Objectives: In this study, we examine the frequency of ‘simultaneous use’ (smoking tobacco in close temporal proximity to smoking marijuana) and substitution (smoking a cigarillo in place of a marijuana blunt – a cigar wrapper filled with marijuana) and their association with nicotine dependence (ND) among young cigarillo users. Methods: The sample consisted of 686 cigarillo and blunt co-users who responded to a cross-sectional, Web-based survey of 14-28-year-olds recruited via social media. We used bivariate analyses and multiple linear regression to examine the association of simultaneous use and substitution with participant demographics, tobacco product use, marijuana use, and ND. Results: Most users reported simultaneous use (72.4%) and substitution (67.9%). Chasing was the most common form of simultaneous use (63%). Simultaneous users were more likely to use tobacco daily and to smoke cigarettes, and reported a lower age of initiation to marijuana and tobacco than non-simultaneous users. The most common rea-son for substituting (73%) was the lack of availability of marijuana. Both practices were strongly and independently associated with greater ND, adjusting for covariates. Conclusions: Simultaneous use and substitution are common co-use behaviors among cigarillo users, and may play a role in promoting increased tobacco use and nicotine dependence.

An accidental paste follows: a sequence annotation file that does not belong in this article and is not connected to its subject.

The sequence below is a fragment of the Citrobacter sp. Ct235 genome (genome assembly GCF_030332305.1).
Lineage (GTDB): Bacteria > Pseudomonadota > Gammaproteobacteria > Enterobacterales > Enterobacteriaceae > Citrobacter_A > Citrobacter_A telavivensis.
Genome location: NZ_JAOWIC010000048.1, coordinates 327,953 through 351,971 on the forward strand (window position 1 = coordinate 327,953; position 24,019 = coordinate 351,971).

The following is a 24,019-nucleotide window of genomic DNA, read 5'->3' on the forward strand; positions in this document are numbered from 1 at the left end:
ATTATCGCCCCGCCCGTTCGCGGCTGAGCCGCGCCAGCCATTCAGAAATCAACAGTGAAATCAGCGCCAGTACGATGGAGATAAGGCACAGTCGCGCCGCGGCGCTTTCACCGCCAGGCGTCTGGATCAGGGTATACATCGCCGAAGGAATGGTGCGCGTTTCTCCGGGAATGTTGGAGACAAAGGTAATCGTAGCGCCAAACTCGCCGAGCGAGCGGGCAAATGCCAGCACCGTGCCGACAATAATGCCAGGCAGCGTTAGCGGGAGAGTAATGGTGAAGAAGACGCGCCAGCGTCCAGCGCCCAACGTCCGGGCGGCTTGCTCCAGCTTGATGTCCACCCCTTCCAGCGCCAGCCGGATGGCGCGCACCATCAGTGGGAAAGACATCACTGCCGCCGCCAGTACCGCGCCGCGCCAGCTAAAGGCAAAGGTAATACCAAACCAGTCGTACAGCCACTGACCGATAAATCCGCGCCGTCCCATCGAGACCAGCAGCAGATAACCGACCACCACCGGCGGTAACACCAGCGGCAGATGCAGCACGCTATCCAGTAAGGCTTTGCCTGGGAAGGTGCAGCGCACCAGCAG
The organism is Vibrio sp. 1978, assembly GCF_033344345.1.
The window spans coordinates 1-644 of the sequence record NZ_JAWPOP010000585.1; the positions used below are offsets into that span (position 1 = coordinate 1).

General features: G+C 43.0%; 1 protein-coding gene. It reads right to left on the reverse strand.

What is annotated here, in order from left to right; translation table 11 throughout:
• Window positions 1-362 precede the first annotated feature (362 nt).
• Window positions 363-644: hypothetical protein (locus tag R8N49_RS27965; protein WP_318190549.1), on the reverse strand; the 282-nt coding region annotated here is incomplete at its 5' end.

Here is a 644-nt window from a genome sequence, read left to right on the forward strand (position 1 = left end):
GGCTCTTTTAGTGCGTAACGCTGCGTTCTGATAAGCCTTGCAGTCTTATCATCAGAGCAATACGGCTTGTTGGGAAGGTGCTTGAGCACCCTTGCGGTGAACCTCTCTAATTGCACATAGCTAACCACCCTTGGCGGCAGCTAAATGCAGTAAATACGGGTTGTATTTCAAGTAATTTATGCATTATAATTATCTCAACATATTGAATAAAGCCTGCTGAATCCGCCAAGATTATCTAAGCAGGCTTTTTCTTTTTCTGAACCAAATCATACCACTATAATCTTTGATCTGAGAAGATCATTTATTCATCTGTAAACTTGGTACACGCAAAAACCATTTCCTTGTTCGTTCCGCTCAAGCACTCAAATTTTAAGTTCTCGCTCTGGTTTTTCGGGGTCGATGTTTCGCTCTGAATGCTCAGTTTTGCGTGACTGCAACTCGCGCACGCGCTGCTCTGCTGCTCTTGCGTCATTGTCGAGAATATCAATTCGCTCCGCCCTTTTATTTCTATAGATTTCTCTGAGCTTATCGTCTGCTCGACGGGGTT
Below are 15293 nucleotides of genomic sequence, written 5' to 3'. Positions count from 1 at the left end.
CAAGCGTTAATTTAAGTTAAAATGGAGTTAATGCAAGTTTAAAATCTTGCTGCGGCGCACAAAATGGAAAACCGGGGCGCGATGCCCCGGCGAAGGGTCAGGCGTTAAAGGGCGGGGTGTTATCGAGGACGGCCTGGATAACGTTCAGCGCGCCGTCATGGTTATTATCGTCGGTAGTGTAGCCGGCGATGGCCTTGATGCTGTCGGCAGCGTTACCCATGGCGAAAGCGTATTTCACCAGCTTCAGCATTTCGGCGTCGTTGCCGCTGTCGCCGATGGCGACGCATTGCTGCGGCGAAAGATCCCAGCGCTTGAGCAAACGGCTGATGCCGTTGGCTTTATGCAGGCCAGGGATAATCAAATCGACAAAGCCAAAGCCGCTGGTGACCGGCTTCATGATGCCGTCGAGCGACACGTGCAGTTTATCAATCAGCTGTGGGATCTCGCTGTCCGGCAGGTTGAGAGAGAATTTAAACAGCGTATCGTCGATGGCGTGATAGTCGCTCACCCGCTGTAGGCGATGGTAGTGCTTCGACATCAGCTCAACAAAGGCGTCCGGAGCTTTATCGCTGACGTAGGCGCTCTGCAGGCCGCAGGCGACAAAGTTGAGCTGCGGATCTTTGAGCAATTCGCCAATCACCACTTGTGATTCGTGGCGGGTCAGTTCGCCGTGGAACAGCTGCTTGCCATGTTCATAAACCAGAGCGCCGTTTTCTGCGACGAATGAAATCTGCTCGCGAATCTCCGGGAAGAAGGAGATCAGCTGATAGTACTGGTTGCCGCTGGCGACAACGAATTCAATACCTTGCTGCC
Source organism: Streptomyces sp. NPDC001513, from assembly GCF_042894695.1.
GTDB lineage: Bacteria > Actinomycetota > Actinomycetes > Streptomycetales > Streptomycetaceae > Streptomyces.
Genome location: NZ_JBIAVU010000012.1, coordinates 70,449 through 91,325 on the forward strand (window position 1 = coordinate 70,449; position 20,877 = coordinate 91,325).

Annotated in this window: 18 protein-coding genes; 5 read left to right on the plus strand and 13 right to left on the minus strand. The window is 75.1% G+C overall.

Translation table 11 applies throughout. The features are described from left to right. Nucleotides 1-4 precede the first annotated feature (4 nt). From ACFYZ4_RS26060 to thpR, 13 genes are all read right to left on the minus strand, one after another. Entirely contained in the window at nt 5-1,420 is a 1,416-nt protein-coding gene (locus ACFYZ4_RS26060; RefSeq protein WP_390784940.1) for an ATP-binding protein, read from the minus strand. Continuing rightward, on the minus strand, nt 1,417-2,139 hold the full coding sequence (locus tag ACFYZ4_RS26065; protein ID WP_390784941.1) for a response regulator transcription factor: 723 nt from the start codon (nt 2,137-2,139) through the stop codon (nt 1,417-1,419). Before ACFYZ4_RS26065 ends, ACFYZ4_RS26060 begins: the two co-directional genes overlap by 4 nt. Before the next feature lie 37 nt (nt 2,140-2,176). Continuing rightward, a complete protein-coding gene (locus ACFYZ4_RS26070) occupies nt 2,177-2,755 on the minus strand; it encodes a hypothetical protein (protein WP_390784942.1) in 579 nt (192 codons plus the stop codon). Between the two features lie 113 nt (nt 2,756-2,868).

- Nicotine dependence
ASJC Scopus subject areas
- Health Policy
- Public Health, Environmental and Occupational Health
- Health(social science)